Share Tea With Saturn In Sagittarius

Sagittarius represent a centaur — half man and half horse. The constellation is very ancient, tracing its origin to Sumerian times, when it represented a god of war and hunting called PA.BIL.SAG. But instead of a cloak, he had wings. Sidney Hall / Urania’s Mirror

The same way we used Jupiter to find the constellation Scorpius a few weeks back, we can use Saturn to find Sagittarius the Archer. Better known as the Teapot from its shape, the constellation never gets very high in the sky viewed from the northern United States and Canada. For me, the bottom half of the Teapot doesn’t rise above the trees until it’s due south and highest in the sky. But after Orion, Ursa Major and a few others, Sagittarius remains one of my favorite constellations not only for its shape but also because there are a lot of wonderful things to look at here in binoculars or a telescope.

Find Sagittarius by locating Jupiter, a bright “star” in the southern sky. Then look 3 fist to the left and a little below Jupiter to spy Saturn. The Milk Dipper asterism glimmers 5° below Saturn and forms the handle of the Teapot. Stellarium

Sagittarius is also home to a bright section of the Milky Way and the center of the galaxy itself. To find it, face south around 10:30 p.m. in late July. The first thing you’ll see is the brilliant planet Jupiter about a third of the way up in the sky. Now, reach out a balled fist and put Jupiter at one end and look three fists to the left and below. You should see another bright “star” — that’s Saturn.

Once you’ve got Saturn in view, reach your hand out at arm’s length, but this time look three fingers (held together) below the planet and you should see a small trapezoid of stars. If you include the star just above and to the right of the figure, you’ll see it forms a little dipper. In fact, it’s an asterism or star-pattern nicknamed the Milk Dipper. That name comes from the shape and its location not far from the band of the Milky Way.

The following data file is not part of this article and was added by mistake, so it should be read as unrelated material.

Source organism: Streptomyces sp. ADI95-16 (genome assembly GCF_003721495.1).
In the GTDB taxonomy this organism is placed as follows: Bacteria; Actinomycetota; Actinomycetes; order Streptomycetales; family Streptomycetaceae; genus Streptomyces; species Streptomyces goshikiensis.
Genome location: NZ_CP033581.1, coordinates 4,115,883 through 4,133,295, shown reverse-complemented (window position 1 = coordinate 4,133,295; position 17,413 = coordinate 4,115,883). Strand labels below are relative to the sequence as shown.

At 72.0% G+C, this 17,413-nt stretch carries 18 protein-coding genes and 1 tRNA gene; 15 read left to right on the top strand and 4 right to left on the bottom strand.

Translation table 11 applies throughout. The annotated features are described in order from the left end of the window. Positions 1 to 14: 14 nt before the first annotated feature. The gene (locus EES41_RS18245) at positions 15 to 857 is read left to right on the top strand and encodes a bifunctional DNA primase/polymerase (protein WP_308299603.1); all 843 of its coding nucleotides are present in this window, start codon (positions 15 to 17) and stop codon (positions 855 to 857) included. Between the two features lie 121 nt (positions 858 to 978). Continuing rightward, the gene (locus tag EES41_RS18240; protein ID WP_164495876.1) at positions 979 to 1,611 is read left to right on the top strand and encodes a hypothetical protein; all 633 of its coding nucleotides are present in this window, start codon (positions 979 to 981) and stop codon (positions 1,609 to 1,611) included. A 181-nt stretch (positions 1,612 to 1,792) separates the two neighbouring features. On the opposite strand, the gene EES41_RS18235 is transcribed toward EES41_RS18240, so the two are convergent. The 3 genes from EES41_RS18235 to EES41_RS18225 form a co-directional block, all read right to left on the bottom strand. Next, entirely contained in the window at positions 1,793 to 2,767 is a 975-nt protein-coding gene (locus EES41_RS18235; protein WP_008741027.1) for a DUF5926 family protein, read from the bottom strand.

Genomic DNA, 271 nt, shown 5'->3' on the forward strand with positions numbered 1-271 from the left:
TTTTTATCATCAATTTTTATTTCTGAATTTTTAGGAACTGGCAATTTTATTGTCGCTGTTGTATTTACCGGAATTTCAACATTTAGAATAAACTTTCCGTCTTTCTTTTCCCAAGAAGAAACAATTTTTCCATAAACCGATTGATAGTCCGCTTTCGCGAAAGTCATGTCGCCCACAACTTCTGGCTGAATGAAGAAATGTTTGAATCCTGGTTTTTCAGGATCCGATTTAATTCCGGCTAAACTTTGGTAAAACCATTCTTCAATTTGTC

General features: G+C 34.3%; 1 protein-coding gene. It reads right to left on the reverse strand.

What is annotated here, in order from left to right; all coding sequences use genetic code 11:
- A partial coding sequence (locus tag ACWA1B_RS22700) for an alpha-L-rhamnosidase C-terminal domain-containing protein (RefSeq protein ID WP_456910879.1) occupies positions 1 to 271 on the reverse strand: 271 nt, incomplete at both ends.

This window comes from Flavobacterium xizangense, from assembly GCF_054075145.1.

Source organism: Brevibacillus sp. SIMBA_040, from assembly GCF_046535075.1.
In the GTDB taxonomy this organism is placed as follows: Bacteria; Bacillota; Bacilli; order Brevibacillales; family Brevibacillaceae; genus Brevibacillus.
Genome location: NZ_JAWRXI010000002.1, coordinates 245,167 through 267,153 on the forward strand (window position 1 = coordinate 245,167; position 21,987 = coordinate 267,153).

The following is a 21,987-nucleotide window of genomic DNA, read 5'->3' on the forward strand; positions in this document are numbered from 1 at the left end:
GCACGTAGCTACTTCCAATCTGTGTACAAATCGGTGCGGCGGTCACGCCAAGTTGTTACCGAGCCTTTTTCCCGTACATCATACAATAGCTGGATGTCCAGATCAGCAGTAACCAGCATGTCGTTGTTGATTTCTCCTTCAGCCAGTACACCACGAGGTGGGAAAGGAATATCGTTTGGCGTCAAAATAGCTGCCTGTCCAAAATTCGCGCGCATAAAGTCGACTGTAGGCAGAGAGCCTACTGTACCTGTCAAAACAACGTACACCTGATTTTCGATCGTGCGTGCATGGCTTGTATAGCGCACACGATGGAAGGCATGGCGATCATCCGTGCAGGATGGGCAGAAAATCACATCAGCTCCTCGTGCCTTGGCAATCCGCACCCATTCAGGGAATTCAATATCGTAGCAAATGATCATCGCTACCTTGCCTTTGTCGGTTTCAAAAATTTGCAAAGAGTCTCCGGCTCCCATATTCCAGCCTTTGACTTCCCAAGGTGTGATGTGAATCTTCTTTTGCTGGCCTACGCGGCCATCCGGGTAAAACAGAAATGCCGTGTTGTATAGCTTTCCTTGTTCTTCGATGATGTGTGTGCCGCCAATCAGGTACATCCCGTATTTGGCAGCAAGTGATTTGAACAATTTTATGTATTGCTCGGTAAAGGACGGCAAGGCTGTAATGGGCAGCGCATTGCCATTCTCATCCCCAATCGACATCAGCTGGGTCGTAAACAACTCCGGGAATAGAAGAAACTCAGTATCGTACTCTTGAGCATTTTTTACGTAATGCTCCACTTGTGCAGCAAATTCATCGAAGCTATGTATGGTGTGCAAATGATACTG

Sagittarius lies in a rich region of the sky crossed by the band of the Milky Way. It’s a fantastic place to explore with binoculars on a moonless night. The dark patches that cut into the band are great clouds of cosmic dust that block the light of more distant stars. Many of them dapple the Milky Way above the spout. Bob King

Pictured another way, it forms the handle and top of the Teapot. With the Milk Dipper under your belt, direct your gaze below and right of Teapot top to find the triangular “spout,” then connect spout and dipper to complete the pot’s outline. Sagittarius’ second brightest star Nunki (NOON-kee) shines from the top of the handle. The name is an ancient one, harkening back to the Babylonians to whom NUN-KI referred to a group of stars representing their sacred city of Eridu on the Euphrates River. Later, the name was applied exclusively to this particular star in the constellation.

Notice that the Milky Way flows over the top of the Teapot and past its spout. Because the band is low in the sky from mid-northern latitudes skywatchers in the northern half of the U.S. and much of Europe its light — and gloriousness — is often absorbed by haze. Here again is another excuse for traveling to the Caribbean or the southern hemisphere. The better to see the Sagittarius Milky Way!

The Milky Way is a spiral galaxy with a prominent dense bar of stars across its core. The sun (yellow dot) and planets are located with a spiral arm some 26,000 light years from the center. During evening hours in northern hemisphere summer, we face toward the galaxy’s center. In winter, we look outward across the outer spiral arms into intergalactic space. NASA/JPL-Caltech/R. Hurt (SSC/Caltech)

When you face the Teapot you’re looking toward the center of the Milky Way galaxy 26,000 light years away. Billions of stars and a host of cosmic dust clouds lie between us and the core. The stars pile up to form the thick ribbon of hazy light — the band of the Milky Way — while the dust blocks the light of distant stars, creating dappled patches of darkness (see photo above) within the band. We see a dense band of stars instead of random stars all over the sky because our solar system is located within the Frisbee-like disk of the galaxy. When we look through the Frisbee — along its plane where the stars are concentrated — the stars pile into a hazy braid. When we look outside that band, the stars thin out rapidly.